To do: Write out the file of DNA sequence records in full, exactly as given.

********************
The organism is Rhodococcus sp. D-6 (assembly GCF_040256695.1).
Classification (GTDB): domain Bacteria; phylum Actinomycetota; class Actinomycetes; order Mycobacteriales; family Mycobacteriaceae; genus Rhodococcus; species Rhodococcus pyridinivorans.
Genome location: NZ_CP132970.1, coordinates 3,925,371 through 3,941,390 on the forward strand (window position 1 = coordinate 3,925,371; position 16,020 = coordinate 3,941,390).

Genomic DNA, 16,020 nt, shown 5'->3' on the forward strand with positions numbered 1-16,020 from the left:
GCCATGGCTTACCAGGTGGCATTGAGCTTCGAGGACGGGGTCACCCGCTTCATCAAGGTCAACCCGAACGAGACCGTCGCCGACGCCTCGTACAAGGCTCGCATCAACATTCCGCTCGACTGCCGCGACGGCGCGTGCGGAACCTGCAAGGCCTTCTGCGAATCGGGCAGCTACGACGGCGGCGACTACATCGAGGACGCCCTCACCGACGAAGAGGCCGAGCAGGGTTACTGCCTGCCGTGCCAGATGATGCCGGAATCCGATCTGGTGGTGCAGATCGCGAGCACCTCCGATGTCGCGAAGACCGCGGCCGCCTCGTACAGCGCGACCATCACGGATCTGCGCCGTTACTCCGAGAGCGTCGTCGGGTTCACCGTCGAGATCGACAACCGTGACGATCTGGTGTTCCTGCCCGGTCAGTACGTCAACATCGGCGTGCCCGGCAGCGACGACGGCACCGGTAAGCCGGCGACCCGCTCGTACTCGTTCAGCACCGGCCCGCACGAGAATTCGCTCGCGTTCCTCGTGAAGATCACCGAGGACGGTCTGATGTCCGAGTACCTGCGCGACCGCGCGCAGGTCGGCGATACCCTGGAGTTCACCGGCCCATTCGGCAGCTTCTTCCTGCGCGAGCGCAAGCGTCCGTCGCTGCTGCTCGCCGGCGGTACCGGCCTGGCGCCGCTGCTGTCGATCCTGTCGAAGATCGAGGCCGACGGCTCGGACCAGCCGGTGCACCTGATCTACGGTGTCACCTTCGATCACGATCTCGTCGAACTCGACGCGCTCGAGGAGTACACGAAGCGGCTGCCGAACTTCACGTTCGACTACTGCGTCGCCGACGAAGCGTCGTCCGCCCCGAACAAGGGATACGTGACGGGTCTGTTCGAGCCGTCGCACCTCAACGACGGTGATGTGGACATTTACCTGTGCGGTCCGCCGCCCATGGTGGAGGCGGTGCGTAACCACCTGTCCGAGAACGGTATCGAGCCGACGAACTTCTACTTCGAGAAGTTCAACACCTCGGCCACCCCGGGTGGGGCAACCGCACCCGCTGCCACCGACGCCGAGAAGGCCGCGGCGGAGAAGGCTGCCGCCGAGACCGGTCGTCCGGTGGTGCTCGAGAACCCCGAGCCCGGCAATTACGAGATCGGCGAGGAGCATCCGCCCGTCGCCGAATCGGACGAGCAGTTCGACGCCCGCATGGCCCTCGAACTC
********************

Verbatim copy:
The organism is Rhodococcus sp. D-6 (assembly GCF_040256695.1).
Classification (GTDB): domain Bacteria; phylum Actinomycetota; class Actinomycetes; order Mycobacteriales; family Mycobacteriaceae; genus Rhodococcus; species Rhodococcus pyridinivorans.
Genome location: NZ_CP132970.1, coordinates 3,925,371 through 3,941,390 on the forward strand (window position 1 = coordinate 3,925,371; position 16,020 = coordinate 3,941,390).

Genomic DNA, 16,020 nt, shown 5'->3' on the forward strand with positions numbered 1-16,020 from the left:
GCCATGGCTTACCAGGTGGCATTGAGCTTCGAGGACGGGGTCACCCGCTTCATCAAGGTCAACCCGAACGAGACCGTCGCCGACGCCTCGTACAAGGCTCGCATCAACATTCCGCTCGACTGCCGCGACGGCGCGTGCGGAACCTGCAAGGCCTTCTGCGAATCGGGCAGCTACGACGGCGGCGACTACATCGAGGACGCCCTCACCGACGAAGAGGCCGAGCAGGGTTACTGCCTGCCGTGCCAGATGATGCCGGAATCCGATCTGGTGGTGCAGATCGCGAGCACCTCCGATGTCGCGAAGACCGCGGCCGCCTCGTACAGCGCGACCATCACGGATCTGCGCCGTTACTCCGAGAGCGTCGTCGGGTTCACCGTCGAGATCGACAACCGTGACGATCTGGTGTTCCTGCCCGGTCAGTACGTCAACATCGGCGTGCCCGGCAGCGACGACGGCACCGGTAAGCCGGCGACCCGCTCGTACTCGTTCAGCACCGGCCCGCACGAGAATTCGCTCGCGTTCCTCGTGAAGATCACCGAGGACGGTCTGATGTCCGAGTACCTGCGCGACCGCGCGCAGGTCGGCGATACCCTGGAGTTCACCGGCCCATTCGGCAGCTTCTTCCTGCGCGAGCGCAAGCGTCCGTCGCTGCTGCTCGCCGGCGGTACCGGCCTGGCGCCGCTGCTGTCGATCCTGTCGAAGATCGAGGCCGACGGCTCGGACCAGCCGGTGCACCTGATCTACGGTGTCACCTTCGATCACGATCTCGTCGAACTCGACGCGCTCGAGGAGTACACGAAGCGGCTGCCGAACTTCACGTTCGACTACTGCGTCGCCGACGAAGCGTCGTCCGCCCCGAACAAGGGATACGTGACGGGTCTGTTCGAGCCGTCGCACCTCAACGACGGTGATGTGGACATTTACCTGTGCGGTCCGCCGCCCATGGTGGAGGCGGTGCGTAACCACCTGTCCGAGAACGGTATCGAGCCGACGAACTTCTACTTCGAGAAGTTCAACACCTCGGCCACCCCGGGTGGGGCAACCGCACCCGCTGCCACCGACGCCGAGAAGGCCGCGGCGGAGAAGGCTGCCGCCGAGACCGGTCGTCCGGTGGTGCTCGAGAACCCCGAGCCCGGCAATTACGAGATCGGCGAGGAGCATCCGCCCGTCGCCGAATCGGACGAGCAGTTCGACGCCCGCATGGCCCTCGAACTC